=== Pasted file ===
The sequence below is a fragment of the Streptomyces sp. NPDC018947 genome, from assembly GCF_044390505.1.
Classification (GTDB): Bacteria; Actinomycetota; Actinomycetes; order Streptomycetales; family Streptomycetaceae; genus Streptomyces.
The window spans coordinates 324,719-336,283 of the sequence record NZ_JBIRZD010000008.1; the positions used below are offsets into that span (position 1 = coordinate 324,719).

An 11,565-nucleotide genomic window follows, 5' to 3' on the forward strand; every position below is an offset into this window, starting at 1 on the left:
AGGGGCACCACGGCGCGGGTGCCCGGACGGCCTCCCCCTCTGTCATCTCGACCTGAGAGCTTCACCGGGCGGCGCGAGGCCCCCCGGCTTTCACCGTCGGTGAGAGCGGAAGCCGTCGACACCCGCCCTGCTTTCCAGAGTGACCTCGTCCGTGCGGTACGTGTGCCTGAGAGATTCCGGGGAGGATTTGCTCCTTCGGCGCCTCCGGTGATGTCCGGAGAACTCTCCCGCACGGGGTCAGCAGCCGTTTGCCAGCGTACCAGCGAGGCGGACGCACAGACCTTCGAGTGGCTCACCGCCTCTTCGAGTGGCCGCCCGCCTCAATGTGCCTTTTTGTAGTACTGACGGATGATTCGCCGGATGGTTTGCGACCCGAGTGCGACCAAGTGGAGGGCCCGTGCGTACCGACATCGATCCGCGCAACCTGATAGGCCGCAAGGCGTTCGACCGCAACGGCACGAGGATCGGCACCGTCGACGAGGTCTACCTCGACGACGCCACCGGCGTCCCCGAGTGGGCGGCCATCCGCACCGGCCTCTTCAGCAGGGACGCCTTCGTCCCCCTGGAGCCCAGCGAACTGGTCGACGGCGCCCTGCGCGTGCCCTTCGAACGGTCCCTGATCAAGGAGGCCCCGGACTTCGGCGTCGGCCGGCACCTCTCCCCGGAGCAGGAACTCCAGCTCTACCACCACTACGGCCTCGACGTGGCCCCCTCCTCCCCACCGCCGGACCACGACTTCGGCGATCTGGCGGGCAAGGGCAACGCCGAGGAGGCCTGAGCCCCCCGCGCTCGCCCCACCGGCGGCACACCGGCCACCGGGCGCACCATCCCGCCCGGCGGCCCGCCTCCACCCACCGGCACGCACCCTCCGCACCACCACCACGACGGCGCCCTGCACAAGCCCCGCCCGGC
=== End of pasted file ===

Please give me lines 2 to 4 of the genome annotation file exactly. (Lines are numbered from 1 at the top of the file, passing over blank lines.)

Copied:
Classification (GTDB): Bacteria; Actinomycetota; Actinomycetes; order Streptomycetales; family Streptomycetaceae; genus Streptomyces.
The window spans coordinates 324,719-336,283 of the sequence record NZ_JBIRZD010000008.1; the positions used below are offsets into that span (position 1 = coordinate 324,719).

An 11,565-nucleotide genomic window follows, 5' to 3' on the forward strand; every position below is an offset into this window, starting at 1 on the left: